Cézar Pauxis challenged logic and poverty to become a prodigy in the software development field. At the age of only 17 years old, he was hired by the biggest Brazilian electronic payments company.
“I had a device that would overheat so quickly I had to put it in the freezer. There were others I could only use part of the screen.”
Cézar Pauxis describes the routine of “problematic relationships” with many of the second hand mobile phones he had during his teenage year — the only ones that fit his family budget.
But it was through workarounds and perseverance that…
In this tutorial you will learn how you can connect your Spring Boot application to a Elasticsearch instance using Spring Data and SSL.
If you still don’t have an instance of Elasticsearch running, you can check one of my previous stories and find out how you can deploy a secure one on Kubernetes with SSL:
Python is one of the most popular programming languages and even though it is easy to learn it has all of the power and resources necessary to get advanced work done. Ready to get started?
Installing Python is an easy thing to do. Just go to www.python.org/downloads and download the latest version for the operating system you are currently using. Then, regardless of the operating system you are using, just execute the downloaded file and go through the steps of the installation leaving all options as default.
In my previous stories I covered how we can Deploy Kibana and Elasticsearch using Elastic Cloud On Kubernetes (ECK) and how we can Deploy Logstash and Filebeat using Elastic Cloud On Kubernetes.
In today’s story I’m going to cover how we can deploy Heartbeat, one of the key tools of the Elastic Stack and the one that makes sure all your hosts are still up by asking them a simple question: Are you alive? Heartbeat then ships this information to Elasticsearch with other information for further analysis.
If you still haven’t got Elasticsearch, Kibana and Logstash deployed, make sure you…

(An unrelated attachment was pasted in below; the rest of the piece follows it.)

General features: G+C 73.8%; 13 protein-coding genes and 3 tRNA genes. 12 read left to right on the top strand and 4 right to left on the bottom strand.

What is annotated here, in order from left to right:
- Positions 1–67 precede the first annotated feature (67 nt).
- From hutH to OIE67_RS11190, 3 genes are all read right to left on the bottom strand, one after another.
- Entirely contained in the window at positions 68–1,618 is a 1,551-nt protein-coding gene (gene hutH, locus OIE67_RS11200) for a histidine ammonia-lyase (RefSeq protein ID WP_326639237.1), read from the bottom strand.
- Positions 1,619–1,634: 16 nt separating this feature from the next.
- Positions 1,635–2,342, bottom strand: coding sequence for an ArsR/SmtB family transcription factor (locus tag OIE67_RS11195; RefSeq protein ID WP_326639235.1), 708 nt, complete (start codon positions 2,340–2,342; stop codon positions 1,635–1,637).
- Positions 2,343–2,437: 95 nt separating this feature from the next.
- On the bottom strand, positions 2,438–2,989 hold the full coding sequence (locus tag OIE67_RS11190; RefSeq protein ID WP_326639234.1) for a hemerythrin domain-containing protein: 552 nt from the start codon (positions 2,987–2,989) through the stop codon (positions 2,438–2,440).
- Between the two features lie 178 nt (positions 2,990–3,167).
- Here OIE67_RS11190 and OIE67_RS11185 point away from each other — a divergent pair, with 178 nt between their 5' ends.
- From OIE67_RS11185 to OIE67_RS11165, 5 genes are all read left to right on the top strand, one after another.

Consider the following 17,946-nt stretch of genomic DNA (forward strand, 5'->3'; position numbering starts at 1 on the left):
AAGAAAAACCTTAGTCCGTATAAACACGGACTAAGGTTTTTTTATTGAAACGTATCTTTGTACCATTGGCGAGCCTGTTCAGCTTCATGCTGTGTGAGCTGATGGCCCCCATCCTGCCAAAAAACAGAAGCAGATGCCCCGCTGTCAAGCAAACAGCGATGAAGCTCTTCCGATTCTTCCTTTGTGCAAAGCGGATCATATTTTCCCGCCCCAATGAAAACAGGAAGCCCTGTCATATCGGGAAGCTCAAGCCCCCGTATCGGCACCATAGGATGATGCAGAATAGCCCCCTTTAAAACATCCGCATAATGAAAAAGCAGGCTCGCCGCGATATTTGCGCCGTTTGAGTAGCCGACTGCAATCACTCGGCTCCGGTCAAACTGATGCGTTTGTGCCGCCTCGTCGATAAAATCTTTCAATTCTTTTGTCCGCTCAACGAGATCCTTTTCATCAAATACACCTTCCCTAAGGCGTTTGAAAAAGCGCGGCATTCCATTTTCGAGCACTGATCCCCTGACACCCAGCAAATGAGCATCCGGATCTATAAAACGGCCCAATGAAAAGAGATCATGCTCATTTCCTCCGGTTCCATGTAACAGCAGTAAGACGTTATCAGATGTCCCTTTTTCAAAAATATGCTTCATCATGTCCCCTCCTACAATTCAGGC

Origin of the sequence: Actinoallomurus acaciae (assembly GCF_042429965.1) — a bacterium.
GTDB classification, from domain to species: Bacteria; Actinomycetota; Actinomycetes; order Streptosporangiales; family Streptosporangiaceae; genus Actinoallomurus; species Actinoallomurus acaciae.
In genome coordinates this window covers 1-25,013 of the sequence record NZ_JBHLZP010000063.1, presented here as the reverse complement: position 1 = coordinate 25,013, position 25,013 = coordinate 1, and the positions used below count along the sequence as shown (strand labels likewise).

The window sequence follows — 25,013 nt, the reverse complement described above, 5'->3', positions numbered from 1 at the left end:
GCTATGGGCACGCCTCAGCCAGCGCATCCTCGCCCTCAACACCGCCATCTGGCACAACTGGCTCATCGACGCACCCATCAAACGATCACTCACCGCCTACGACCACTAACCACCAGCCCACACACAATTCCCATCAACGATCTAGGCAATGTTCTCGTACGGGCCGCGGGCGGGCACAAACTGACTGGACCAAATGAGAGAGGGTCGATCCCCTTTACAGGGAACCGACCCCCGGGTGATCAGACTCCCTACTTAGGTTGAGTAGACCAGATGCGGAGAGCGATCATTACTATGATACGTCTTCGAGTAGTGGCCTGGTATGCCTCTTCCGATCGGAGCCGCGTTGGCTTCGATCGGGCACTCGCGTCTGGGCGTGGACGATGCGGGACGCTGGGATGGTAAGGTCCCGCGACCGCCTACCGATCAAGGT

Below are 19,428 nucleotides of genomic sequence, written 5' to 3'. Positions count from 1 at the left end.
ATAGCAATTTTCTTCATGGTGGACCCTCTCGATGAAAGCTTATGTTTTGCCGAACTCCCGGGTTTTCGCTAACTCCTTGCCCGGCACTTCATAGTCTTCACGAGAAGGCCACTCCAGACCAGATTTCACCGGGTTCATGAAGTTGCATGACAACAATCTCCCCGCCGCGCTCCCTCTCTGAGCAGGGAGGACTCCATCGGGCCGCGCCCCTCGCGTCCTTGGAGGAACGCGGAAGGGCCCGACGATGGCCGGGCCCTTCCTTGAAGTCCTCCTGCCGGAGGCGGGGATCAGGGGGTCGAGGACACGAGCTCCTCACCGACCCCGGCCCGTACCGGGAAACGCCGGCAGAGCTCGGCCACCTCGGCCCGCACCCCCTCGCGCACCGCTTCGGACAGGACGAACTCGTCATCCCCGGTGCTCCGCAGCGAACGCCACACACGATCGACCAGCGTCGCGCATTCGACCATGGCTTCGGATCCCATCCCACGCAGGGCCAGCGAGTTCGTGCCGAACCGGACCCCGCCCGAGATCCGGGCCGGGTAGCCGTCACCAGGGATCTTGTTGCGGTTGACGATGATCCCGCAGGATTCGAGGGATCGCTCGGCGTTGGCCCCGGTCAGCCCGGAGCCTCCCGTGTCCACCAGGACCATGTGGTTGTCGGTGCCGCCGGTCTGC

In this tutorial we are going to see how we can download the result of a BigQuery query into a CSV file in our computer by using Kotlin, the Java BigQuery API Client Library provided by Google and the OpenCSV Library.
Let’s get it Started!
You should start by setting up authentication to run the client library. You can do it by following the official documentation.
For examples purposes, I will start a new Kotlin project using the Gradle Build Tool and add the BigQuery and the OpenCSV dependencies:
We will use the Shakespeare sample data table…
The easiest pattern to be implemented in Kotlin (only one line needed) is also very controversial. Although many people claim that the singleton pattern is actually an anti-pattern and frequently misused, in this story we are going to see how we can implement it in Kotlin and that it can be very useful when used appropriatelly.
Singleton specifies that only an instance of a given class can exist and it will be used by the whole application. Thus, we have a single and global point of access to this object.
It should be used when you need to control concurrent…
Everything is working fine, your Elasticsearch instance is running, being fed by your Logstash instance with all these nice filters you have set and all the stakeholders are able to see all this precious information on Kibana. Furthermore, everything is running on Kubernetes, this is the perfect world.
And then this happens… You are requested to filter logs with a pattern you haven’t seen before. You go through the library of pre-defined Grok patterns and you cannot find the one you need. Oh boy, you will have to create a new one, is that even possible?
The time has come. If you have followed my previous stories on how to Deploy Elasticsearch and Kibana On Kubernetes and how to Deploy Logstash and Filebeat On Kubernetes you probably have deployed the version 7.7.0 of the stack.
In June, 2020, the version 7.8.0 was released. Kibana has a new User Interface, Elasticsearch comes with new features, etc… You might be willing to update but yet, you are concerned that this might cause the loss of all your data that was already ingested into Elasticsearch or maybe you are afraid the stack will be down for a long time…
Everyone is susceptible to mistakes, but those who can foresee them are able to prevent them much before they occur.
There are many ways you can lose all your data and you probably don’t want it to happen. But if it eventually does, not having a backup might be your worst nightmare.
Today we will be going through how to backup our Elasticsearch cluster (Running on Kubernetes) data into Amazon S3 and protect it from unexpected data losses.
We all make mistakes and we make them quite often. Deleting a pod, a persistence volume or even a whole namespace is an easy thing to do in Kubernetes and if you delete the right one you can say goodbye to your Elasticsearch cluster.
Today we will be going through how to backup our Elasticsearch cluster (Running on Kubernetes) data into Google Cloud Storage and protect it from unexpected data losses.